• Intel Ready To Add Their Experimental "Iris" Gallium3D Driver To Mesa
    For just over the past year Intel open-source driver developers have been developing a new Gallium3D-based OpenGL driver for Linux systems as the eventual replacement to their long-standing "i965 classic" Mesa driver. The Intel developers are now confident enough in the state of this new driver dubbed Iris that they are looking to merge the driver into mainline Mesa proper.  The Iris Gallium3D driver has now matured enough that Kenneth Graunke, the Intel OTC developer who originally started Iris in late 2017, is looking to merge the driver into the mainline code-base of Mesa. The driver isn't yet complete but it's already in good enough shape that he's looking for it to be merged albeit marked experimental.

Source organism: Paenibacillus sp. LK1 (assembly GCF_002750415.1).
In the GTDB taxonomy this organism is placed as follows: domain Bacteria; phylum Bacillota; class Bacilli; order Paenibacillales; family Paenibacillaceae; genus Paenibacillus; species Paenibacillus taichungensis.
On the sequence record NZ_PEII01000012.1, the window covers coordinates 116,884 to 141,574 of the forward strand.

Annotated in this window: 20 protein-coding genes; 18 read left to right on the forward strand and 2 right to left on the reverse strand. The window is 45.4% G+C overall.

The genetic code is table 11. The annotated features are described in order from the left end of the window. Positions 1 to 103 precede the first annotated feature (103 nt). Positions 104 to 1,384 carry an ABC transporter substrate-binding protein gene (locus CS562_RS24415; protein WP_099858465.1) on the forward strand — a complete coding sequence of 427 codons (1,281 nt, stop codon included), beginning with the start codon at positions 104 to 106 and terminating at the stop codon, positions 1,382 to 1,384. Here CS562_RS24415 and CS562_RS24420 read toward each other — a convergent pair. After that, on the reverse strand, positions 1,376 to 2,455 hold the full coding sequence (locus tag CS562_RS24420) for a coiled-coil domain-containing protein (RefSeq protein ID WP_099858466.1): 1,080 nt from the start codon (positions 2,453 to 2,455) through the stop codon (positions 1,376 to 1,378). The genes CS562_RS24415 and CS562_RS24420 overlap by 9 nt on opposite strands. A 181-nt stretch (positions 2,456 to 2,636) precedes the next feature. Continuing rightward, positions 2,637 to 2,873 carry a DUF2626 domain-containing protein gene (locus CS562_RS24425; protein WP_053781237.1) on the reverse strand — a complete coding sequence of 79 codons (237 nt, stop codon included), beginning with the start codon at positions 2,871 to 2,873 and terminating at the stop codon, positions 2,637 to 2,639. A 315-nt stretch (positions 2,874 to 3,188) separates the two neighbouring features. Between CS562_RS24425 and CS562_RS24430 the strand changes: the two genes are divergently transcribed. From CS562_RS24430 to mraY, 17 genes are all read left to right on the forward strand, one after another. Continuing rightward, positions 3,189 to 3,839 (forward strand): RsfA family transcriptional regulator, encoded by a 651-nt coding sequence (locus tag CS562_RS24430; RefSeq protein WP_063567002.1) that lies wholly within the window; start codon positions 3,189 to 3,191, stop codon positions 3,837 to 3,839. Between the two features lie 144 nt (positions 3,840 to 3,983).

• Hallo Nürnberg!
    Collabora is headed to Nuremberg, Germany next week to take part in the 2019 edition of Embedded World, "the leading international fair for embedded systems". Following a successful first attendance in 2018, we are very much looking forward to our second visit! If you are planning on attending, please come say hello in Hall 4, booth 4-280! This year, we will be showcasing a state-of-the-art infrastructure for end-to-end, embedded software production. From the birth of a software platform, to reproducible continuous builds, to automated testing on hardware, get a firsthand look at our platform building expertise and see how we use continuous integration to increase productivity and quality control in embedded Linux.
  • KASAN Spots Another Kernel Vulnerability From Early Linux 2.6 Through 4.20